In Channel Magazine we love highlighting people in our community who make a difference. Two local Devonport Peninsula people, Kate and Lauren, have created ‘Local Life NZ’ a social media entity doing similar online. We love what they do, so we’re now collaborating with them to include content in Channel Mag. This month they profile Mark Rainey, Di Humphreys, and Andy Thompson, as well as Buona Sera.
“You learn te reo Māori for a long time and then you finally speak it. It’s like a bird learning to fly - you take off, it’s a bit rough initially, but then you start to soar. There’s no better feeling.
My favourite expression is kia pai te haere or more colloquially in English, ‘go well’. It covers a lot of things. That’s the thing with te reo, you can never really get an exact translation. It’s all about the feeling.
I’m from a big Māori family in Taemaro Bay. We grew up listening to te reo Māori from the older generation and wider whānau, but I was never really fluent. I did a full immersion course at the Awataha Marae 15 years ago and it really opened my eyes. Now I really want to pass what I’ve learnt on to others - that’s how our language works. It’s all about the sharing. It’s not until you learn the language that you really see the Māori world. A lot of people have had their eyes closed for a long time.”
– Mark Rainey, te reo teacher.
Mark runs classes at Wakatere Sailing Club and the Devonport Community Centre. Last term 200 people attended Mark’s classes.
"I went in to have an eye test and came out with a job. I said to Pete (Stoute, the optometrist) that he really needed a shop front on the main street, and we’ve been here nearly four years now.
I’m not a professional window dresser -- I just love doing it. I saw the mop heads and thought I could do something with them, and then the brooms came along. I love ferreting around for stuff -- I’m a real op shop fan. My house is a real treasure trove, but I’m actually quite a minimalist at heart.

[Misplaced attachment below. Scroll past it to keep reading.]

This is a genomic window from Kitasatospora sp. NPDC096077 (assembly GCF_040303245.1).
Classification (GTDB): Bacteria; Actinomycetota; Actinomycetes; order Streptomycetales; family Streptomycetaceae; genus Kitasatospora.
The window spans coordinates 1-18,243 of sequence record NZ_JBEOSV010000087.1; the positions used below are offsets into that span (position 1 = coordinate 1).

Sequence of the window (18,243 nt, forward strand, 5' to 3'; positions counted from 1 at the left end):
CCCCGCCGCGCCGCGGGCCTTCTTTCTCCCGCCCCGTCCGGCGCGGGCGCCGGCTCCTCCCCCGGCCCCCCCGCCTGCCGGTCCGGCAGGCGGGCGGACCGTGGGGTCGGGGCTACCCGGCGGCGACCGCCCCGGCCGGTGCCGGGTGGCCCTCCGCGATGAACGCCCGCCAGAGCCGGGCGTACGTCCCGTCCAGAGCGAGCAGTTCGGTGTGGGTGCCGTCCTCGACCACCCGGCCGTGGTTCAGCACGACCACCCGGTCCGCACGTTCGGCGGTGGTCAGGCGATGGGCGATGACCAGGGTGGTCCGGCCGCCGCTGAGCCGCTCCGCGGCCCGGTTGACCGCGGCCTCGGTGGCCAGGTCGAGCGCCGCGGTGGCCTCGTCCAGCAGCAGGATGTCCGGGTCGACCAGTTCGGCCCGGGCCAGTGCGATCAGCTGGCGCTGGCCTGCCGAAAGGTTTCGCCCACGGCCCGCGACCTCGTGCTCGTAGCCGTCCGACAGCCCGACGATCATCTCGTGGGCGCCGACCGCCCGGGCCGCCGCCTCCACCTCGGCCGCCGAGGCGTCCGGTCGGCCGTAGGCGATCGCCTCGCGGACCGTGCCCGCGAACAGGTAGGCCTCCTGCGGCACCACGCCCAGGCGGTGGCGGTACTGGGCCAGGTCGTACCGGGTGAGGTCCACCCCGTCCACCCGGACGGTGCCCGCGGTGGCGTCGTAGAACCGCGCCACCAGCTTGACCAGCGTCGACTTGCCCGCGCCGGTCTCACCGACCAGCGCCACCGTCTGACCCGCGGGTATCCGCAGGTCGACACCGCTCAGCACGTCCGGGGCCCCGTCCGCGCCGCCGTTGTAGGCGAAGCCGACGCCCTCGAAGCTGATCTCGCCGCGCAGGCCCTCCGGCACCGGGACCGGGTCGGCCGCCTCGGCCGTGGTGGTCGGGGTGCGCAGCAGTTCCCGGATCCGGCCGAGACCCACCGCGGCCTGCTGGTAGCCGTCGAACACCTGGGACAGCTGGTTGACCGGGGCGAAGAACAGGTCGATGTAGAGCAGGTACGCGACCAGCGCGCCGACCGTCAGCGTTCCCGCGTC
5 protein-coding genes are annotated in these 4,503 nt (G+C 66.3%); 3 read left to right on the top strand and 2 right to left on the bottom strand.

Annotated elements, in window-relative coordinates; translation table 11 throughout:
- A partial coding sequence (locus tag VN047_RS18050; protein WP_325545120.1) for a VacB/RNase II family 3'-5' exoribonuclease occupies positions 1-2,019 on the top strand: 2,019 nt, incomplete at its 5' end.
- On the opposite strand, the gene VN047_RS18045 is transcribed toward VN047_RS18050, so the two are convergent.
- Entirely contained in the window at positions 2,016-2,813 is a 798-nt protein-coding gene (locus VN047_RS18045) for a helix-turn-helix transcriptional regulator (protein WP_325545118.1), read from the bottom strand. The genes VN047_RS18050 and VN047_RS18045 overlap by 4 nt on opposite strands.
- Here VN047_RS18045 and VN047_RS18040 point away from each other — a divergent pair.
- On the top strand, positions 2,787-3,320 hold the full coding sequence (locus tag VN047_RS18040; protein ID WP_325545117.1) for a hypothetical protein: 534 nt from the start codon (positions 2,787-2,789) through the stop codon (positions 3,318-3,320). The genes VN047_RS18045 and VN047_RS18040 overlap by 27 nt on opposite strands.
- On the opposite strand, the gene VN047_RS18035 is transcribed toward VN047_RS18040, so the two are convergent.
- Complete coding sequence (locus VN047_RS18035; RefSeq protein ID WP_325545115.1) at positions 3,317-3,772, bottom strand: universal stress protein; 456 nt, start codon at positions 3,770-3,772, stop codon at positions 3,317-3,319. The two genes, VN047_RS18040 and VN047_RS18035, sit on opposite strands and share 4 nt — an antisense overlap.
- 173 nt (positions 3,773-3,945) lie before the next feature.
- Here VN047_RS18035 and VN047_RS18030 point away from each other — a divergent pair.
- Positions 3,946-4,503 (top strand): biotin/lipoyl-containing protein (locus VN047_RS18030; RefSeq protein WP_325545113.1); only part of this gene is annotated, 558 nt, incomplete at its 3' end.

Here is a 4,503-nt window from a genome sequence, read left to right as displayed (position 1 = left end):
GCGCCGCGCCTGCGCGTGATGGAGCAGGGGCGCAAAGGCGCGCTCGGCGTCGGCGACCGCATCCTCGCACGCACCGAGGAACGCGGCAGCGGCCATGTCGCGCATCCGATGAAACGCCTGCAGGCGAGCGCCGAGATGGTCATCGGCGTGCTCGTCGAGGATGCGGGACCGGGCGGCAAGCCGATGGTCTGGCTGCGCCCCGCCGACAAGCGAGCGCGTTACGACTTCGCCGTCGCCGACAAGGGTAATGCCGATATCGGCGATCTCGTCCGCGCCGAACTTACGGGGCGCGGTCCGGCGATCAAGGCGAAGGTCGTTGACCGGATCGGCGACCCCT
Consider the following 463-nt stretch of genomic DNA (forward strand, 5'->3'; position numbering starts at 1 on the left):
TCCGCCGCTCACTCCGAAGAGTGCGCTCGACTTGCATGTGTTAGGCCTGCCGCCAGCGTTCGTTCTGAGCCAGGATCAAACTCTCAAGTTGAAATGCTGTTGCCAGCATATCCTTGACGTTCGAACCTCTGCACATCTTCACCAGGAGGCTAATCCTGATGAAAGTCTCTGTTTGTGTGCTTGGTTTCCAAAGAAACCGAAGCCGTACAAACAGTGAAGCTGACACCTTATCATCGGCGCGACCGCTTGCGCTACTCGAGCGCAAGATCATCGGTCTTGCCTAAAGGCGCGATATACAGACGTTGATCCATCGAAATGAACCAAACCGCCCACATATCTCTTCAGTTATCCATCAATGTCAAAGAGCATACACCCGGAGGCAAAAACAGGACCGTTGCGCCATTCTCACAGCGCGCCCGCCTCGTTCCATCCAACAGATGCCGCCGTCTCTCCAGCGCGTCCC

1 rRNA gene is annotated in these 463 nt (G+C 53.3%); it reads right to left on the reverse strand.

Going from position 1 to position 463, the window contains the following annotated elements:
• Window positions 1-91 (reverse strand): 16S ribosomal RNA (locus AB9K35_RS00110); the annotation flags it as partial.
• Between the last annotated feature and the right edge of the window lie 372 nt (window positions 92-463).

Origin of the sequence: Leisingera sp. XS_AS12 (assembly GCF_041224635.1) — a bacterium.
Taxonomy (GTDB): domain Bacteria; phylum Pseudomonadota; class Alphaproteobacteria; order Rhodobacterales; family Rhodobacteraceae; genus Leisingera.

I do eight different window designs each year, including the four seasons. I think I bought up all of K-Mart’s plastic ducks for our current winter window -- you always need more than you’d think! The window’s a real talking point, and it certainly draws people in. I always add three small toys to represent the nationalities of all the staff who work here - a Kiwi, a Springbok and a British Bulldog.
I love it when I can hear children laughing about some of the quirkier things they can see in the window. That’s the real satisfaction I get from creating something visual -- it’s got to bring joy.”
– Di Humphreys, assistant at Devonport Optometrists
“If we can survive this, we can survive anything. The impact of COVID on the travel industry has been massive, but green shoots were just starting to emerge before this current lockdown.
The onset of Covid last year was just the start of our journey. While everyone else was enjoying walks on the beach, all of my team were fighting fires every single day.
I had to get my father on a plane to the UK last year just as the borders were closing around us. He’d lost both his parents - my grandparents - to COVID. That was tough.